Also appearing is a new version of the classic Final Fantasy-series Active Time Battle system. Each character and enemy has an ATB bar, and when that bar is full, the character acts. On the default setting, enemy bars even fill while you choose what to do. The system varies the length of the bar depending on a character's job and last action, and a special attack can extend the bar almost to the edge of the screen. The ATB here leads to battles that are fast, flexible, and quite fun, combining the option to increase battle speed with the ability to change jobs mid-battle.


The game continues the graphical splendor of Final Fantasy X, no surprise considering many locations are found here in updated form. Ruined areas have been repaired, while others have been expanded. The dungeons themselves are not repeats, but much of the rest of the game is, meaning gamers will either enjoy revisiting or find things a bit stale. Either way, the repetition is almost a necessary evil in a direct sequel, and Square Enix has done everything reasonably possible to make the game feel different.


The characters display most of the new graphics through the costumes found with each Dressphere. It would have been easy for each character to wear the same clothes for each job, but Yuna, Paine, and Rikku will look extremely different even with the same equipment. These costumes are not simple palette-swaps either, but fully modeled attire that is unique to each of the girls.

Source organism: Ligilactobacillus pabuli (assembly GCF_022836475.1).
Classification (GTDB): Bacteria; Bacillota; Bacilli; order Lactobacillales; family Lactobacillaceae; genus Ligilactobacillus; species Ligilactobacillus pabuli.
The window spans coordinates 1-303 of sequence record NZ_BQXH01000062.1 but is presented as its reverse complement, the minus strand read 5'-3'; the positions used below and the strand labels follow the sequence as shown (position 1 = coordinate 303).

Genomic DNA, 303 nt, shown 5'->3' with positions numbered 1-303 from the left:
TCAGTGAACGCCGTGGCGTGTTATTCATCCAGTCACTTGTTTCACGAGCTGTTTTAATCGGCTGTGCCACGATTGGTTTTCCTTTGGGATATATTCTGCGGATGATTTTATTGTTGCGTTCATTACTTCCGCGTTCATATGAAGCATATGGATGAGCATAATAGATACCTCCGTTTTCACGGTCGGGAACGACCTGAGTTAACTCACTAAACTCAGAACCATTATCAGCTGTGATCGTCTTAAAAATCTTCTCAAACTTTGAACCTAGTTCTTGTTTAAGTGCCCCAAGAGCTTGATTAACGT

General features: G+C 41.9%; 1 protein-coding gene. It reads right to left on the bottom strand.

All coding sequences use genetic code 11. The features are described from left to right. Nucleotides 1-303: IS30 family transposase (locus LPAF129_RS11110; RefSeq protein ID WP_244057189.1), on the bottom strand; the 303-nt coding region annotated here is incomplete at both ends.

Unfortunately, there are some detractions from the game’s otherwise quality production. For some reason, much of the character animation is over-the-top to the point of absurdity. This bizarre animation isn't confined to just one person, either. Rikku and Brother suffer the most, but it is present in many, many starring and supporting characters. Many scenes involving Rikku or Brother are almost painful to watch. The characters seem to wail about onscreen, their limbs all over the place, making themselves look like idiots.


Small amounts of “wacky” animation have been used to great success in classic cartoons, but the developers here took the careful exaggeration that has been honed in 100 years of traditional animation and blew it out of the water. The absurdity of characters such as Rikku and Brother is sometimes infectious, spilling over to Yuna and Co. from time to time. It ruins certain scenes and leaves a bad taste in your mouth for certain characters.


Add in the often exaggerated voice acting for Rikku and Brother, and the game can become embarrassing to watch. Each of the returning characters is voiced by the same person as in Final Fantasy X, something that otherwise ties the two games together very neatly.


Another possible downside is the all-female cast, but Square Enix has done its best to balance the game away from feeling too "girly." The skimpy costumes for many of the Dresspheres are obviously aimed at males, but females will enjoy the interaction between the three heroines. Rikku's high-pitched antics are opposed by Paine's deadpan lines and glares, with Yuna staying firmly in the middle.


Not only is Final Fantasy X-2 the first series sequel, but it sports the first all-female cast, the much-talked about Dressphere system, and... jumping. It was natural to wonder if Square Enix could pull it off, but they generally have. The story could have been more focused and the silliness toned down greatly, but the game succeeds on many levels, including the ones where many doubted it most. Though far from a perfect, it's a solid entry into the lengthy Final Fantasy series.